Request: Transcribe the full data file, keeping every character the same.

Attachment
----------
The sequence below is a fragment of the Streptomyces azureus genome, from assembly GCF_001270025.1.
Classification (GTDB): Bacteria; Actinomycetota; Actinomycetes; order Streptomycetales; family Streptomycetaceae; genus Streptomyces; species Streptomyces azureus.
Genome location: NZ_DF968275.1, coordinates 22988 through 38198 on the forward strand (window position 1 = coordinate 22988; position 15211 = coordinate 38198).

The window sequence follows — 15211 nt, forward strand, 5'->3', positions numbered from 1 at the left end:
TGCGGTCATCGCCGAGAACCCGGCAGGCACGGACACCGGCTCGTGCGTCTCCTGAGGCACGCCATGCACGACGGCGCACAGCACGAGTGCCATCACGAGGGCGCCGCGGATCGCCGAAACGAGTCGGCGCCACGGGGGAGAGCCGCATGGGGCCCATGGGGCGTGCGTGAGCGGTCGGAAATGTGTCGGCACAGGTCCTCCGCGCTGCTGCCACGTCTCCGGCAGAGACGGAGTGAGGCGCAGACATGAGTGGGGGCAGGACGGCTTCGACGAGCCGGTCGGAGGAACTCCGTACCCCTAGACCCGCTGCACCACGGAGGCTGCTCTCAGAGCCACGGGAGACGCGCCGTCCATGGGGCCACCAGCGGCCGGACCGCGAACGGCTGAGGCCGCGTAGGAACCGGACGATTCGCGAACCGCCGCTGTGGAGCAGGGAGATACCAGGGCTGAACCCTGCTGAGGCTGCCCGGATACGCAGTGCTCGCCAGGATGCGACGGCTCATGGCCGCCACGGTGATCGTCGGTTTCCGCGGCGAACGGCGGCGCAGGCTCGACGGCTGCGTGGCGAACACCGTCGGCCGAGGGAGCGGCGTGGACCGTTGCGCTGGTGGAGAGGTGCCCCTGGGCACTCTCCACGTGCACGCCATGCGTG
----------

The sequence below is a fragment of the Streptomyces azureus genome, from assembly GCF_001270025.1.
Classification (GTDB): Bacteria; Actinomycetota; Actinomycetes; order Streptomycetales; family Streptomycetaceae; genus Streptomyces; species Streptomyces azureus.
Genome location: NZ_DF968275.1, coordinates 22988 through 38198 on the forward strand (window position 1 = coordinate 22988; position 15211 = coordinate 38198).

The window sequence follows — 15211 nt, forward strand, 5'->3', positions numbered from 1 at the left end:
TGCGGTCATCGCCGAGAACCCGGCAGGCACGGACACCGGCTCGTGCGTCTCCTGAGGCACGCCATGCACGACGGCGCACAGCACGAGTGCCATCACGAGGGCGCCGCGGATCGCCGAAACGAGTCGGCGCCACGGGGGAGAGCCGCATGGGGCCCATGGGGCGTGCGTGAGCGGTCGGAAATGTGTCGGCACAGGTCCTCCGCGCTGCTGCCACGTCTCCGGCAGAGACGGAGTGAGGCGCAGACATGAGTGGGGGCAGGACGGCTTCGACGAGCCGGTCGGAGGAACTCCGTACCCCTAGACCCGCTGCACCACGGAGGCTGCTCTCAGAGCCACGGGAGACGCGCCGTCCATGGGGCCACCAGCGGCCGGACCGCGAACGGCTGAGGCCGCGTAGGAACCGGACGATTCGCGAACCGCCGCTGTGGAGCAGGGAGATACCAGGGCTGAACCCTGCTGAGGCTGCCCGGATACGCAGTGCTCGCCAGGATGCGACGGCTCATGGCCGCCACGGTGATCGTCGGTTTCCGCGGCGAACGGCGGCGCAGGCTCGACGGCTGCGTGGCGAACACCGTCGGCCGAGGGAGCGGCGTGGACCGTTGCGCTGGTGGAGAGGTGCCCCTGGGCACTCTCCACGTGCACGCCATGCGTG